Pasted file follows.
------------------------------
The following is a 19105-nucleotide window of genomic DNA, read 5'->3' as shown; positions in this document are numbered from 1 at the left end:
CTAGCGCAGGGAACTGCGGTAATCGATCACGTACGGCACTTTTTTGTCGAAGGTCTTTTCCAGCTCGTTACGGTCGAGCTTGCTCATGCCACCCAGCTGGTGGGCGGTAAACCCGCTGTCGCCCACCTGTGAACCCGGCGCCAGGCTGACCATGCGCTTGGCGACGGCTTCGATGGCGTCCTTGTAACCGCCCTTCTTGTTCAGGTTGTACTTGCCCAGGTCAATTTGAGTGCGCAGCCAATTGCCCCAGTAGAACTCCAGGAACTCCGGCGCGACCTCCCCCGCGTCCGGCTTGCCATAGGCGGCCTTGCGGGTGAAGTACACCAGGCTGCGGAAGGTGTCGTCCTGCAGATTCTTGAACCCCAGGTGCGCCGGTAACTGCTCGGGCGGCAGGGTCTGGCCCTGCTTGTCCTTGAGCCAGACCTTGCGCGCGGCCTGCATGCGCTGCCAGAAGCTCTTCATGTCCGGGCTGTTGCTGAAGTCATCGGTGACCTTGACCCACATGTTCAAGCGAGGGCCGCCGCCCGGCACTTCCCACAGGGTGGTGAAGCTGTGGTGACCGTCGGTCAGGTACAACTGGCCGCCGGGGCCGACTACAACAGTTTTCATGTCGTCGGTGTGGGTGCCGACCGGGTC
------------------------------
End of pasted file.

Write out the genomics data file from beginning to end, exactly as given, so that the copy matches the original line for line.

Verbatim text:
The following is a 19105-nucleotide window of genomic DNA, read 5'->3' as shown; positions in this document are numbered from 1 at the left end:
CTAGCGCAGGGAACTGCGGTAATCGATCACGTACGGCACTTTTTTGTCGAAGGTCTTTTCCAGCTCGTTACGGTCGAGCTTGCTCATGCCACCCAGCTGGTGGGCGGTAAACCCGCTGTCGCCCACCTGTGAACCCGGCGCCAGGCTGACCATGCGCTTGGCGACGGCTTCGATGGCGTCCTTGTAACCGCCCTTCTTGTTCAGGTTGTACTTGCCCAGGTCAATTTGAGTGCGCAGCCAATTGCCCCAGTAGAACTCCAGGAACTCCGGCGCGACCTCCCCCGCGTCCGGCTTGCCATAGGCGGCCTTGCGGGTGAAGTACACCAGGCTGCGGAAGGTGTCGTCCTGCAGATTCTTGAACCCCAGGTGCGCCGGTAACTGCTCGGGCGGCAGGGTCTGGCCCTGCTTGTCCTTGAGCCAGACCTTGCGCGCGGCCTGCATGCGCTGCCAGAAGCTCTTCATGTCCGGGCTGTTGCTGAAGTCATCGGTGACCTTGACCCACATGTTCAAGCGAGGGCCGCCGCCCGGCACTTCCCACAGGGTGGTGAAGCTGTGGTGACCGTCGGTCAGGTACAACTGGCCGCCGGGGCCGACTACAACAGTTTTCATGTCGTCGGTGTGGGTGCCGACCGGGTC